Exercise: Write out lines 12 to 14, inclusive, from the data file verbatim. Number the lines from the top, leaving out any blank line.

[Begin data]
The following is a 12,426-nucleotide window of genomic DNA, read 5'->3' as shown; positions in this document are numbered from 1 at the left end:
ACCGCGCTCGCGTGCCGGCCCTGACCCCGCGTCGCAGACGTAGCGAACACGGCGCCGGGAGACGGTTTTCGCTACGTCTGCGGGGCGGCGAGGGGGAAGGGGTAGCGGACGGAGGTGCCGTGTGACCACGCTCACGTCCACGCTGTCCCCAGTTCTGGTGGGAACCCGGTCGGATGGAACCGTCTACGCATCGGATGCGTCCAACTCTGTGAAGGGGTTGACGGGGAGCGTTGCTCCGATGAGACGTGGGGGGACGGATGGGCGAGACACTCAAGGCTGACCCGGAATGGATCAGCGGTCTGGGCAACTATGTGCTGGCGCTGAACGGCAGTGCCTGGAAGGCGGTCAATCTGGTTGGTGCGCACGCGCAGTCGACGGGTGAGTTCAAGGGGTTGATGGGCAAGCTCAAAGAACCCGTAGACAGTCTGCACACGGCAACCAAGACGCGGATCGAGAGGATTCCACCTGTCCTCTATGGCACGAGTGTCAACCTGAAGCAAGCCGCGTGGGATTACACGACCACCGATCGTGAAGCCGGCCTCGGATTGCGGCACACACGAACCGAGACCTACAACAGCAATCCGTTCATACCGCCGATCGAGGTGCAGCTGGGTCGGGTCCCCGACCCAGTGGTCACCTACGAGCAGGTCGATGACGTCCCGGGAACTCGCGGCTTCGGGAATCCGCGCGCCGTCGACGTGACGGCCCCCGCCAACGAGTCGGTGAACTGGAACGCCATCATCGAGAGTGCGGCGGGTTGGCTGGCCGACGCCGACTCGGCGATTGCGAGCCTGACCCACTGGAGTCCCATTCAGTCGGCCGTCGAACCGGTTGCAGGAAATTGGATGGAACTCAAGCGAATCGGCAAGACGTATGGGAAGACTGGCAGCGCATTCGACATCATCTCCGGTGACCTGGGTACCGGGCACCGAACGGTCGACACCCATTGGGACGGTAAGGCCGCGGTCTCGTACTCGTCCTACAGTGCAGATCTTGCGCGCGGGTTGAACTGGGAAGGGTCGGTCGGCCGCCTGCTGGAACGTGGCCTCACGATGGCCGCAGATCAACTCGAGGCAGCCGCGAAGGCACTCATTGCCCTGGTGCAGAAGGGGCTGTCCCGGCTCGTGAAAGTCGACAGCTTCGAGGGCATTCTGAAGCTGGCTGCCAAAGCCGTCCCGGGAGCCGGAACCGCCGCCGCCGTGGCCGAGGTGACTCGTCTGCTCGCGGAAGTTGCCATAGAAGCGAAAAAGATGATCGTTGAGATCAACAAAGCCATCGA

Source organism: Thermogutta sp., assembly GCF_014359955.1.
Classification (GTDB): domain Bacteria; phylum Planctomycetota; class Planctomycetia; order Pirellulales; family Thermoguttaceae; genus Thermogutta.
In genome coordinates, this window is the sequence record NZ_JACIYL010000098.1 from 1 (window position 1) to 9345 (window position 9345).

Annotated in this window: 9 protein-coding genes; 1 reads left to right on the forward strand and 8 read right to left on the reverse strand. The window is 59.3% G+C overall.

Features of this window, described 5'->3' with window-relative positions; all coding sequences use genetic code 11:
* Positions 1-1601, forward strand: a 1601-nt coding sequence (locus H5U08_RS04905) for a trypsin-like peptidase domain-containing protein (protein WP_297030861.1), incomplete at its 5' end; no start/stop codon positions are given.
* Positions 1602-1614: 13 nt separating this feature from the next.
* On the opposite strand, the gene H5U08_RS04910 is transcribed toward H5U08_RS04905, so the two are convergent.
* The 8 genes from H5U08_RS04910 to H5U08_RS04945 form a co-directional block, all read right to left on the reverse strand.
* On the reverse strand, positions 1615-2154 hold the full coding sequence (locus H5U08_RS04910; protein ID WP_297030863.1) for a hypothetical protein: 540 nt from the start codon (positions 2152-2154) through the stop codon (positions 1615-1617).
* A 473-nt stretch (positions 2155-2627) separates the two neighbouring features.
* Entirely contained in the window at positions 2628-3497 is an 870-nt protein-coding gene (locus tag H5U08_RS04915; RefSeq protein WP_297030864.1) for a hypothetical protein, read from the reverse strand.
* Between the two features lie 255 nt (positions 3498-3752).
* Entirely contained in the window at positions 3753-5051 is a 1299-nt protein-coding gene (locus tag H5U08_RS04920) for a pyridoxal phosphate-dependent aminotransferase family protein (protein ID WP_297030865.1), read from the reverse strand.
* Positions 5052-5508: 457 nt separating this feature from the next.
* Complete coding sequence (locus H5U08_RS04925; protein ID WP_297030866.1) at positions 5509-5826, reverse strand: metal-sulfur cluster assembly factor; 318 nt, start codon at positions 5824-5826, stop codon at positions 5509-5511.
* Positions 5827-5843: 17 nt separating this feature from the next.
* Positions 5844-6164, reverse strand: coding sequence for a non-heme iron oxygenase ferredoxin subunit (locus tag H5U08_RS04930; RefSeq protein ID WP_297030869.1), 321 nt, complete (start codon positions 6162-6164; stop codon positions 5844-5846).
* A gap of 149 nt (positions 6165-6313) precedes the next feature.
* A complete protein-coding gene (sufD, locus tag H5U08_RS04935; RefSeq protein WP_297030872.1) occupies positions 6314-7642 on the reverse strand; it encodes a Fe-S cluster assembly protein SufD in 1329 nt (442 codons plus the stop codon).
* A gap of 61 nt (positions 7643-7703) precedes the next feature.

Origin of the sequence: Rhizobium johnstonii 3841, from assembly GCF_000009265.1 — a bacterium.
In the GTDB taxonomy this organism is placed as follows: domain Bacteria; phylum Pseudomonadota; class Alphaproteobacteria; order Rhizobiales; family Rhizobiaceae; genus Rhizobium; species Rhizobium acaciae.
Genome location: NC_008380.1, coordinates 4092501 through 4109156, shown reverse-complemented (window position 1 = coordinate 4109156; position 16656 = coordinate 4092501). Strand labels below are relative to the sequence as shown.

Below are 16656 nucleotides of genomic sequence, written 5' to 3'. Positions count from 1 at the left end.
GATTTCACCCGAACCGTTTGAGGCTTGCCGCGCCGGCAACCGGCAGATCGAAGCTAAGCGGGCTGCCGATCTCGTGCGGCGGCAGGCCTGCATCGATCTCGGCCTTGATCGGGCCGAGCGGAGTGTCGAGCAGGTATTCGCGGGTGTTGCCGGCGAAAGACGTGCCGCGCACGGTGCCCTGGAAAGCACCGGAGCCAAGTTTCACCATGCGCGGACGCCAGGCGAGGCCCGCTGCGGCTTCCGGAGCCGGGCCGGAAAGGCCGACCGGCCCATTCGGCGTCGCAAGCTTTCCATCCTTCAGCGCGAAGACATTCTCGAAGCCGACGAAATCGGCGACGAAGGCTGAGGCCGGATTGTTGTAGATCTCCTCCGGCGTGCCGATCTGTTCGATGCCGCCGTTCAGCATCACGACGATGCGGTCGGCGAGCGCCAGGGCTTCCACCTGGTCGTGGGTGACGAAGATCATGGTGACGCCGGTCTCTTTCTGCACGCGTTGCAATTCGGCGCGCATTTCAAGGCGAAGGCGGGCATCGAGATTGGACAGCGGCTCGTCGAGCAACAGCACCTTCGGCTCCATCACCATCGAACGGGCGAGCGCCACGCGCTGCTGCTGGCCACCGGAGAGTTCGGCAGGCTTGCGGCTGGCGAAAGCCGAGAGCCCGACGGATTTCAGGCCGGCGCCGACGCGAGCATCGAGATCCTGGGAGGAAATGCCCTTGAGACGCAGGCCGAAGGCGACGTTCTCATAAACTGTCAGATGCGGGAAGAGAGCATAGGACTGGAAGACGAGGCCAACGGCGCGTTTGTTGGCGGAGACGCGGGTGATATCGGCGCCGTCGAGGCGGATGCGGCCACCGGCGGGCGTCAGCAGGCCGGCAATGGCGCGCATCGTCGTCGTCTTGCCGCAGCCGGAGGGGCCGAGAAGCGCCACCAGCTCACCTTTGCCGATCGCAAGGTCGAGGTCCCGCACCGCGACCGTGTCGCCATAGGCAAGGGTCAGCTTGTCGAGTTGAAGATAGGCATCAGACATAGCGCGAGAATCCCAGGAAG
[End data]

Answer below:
* On the reverse strand, positions 1615-2154 hold the full coding sequence (locus H5U08_RS04910; protein ID WP_297030863.1) for a hypothetical protein: 540 nt from the start codon (positions 2152-2154) through the stop codon (positions 1615-1617).
* A 473-nt stretch (positions 2155-2627) separates the two neighbouring features.
* Entirely contained in the window at positions 2628-3497 is an 870-nt protein-coding gene (locus tag H5U08_RS04915; RefSeq protein WP_297030864.1) for a hypothetical protein, read from the reverse strand.